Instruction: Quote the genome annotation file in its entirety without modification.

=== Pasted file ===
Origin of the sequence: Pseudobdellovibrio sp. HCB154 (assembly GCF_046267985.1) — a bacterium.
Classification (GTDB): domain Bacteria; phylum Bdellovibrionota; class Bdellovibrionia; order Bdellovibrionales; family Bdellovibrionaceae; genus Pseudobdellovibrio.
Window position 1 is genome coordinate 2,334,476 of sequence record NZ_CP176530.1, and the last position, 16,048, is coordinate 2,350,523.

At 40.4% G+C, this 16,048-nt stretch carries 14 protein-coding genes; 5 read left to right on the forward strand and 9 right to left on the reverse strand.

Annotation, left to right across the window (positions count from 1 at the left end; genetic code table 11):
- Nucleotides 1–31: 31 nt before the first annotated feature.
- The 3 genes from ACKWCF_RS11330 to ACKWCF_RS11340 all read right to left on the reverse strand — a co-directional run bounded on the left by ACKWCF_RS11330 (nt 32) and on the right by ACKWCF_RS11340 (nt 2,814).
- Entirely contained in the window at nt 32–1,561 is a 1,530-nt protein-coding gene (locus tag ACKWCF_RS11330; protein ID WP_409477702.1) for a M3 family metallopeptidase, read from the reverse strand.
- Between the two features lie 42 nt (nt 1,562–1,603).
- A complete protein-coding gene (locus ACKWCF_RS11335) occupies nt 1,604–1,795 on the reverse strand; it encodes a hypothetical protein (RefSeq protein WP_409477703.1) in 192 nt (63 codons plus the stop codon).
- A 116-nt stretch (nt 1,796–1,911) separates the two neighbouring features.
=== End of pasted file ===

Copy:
Origin of the sequence: Pseudobdellovibrio sp. HCB154 (assembly GCF_046267985.1) — a bacterium.
Classification (GTDB): domain Bacteria; phylum Bdellovibrionota; class Bdellovibrionia; order Bdellovibrionales; family Bdellovibrionaceae; genus Pseudobdellovibrio.
Window position 1 is genome coordinate 2,334,476 of sequence record NZ_CP176530.1, and the last position, 16,048, is coordinate 2,350,523.

At 40.4% G+C, this 16,048-nt stretch carries 14 protein-coding genes; 5 read left to right on the forward strand and 9 right to left on the reverse strand.

Annotation, left to right across the window (positions count from 1 at the left end; genetic code table 11):
- Nucleotides 1–31: 31 nt before the first annotated feature.
- The 3 genes from ACKWCF_RS11330 to ACKWCF_RS11340 all read right to left on the reverse strand — a co-directional run bounded on the left by ACKWCF_RS11330 (nt 32) and on the right by ACKWCF_RS11340 (nt 2,814).
- Entirely contained in the window at nt 32–1,561 is a 1,530-nt protein-coding gene (locus tag ACKWCF_RS11330; protein ID WP_409477702.1) for a M3 family metallopeptidase, read from the reverse strand.
- Between the two features lie 42 nt (nt 1,562–1,603).
- A complete protein-coding gene (locus ACKWCF_RS11335) occupies nt 1,604–1,795 on the reverse strand; it encodes a hypothetical protein (RefSeq protein WP_409477703.1) in 192 nt (63 codons plus the stop codon).
- A 116-nt stretch (nt 1,796–1,911) separates the two neighbouring features.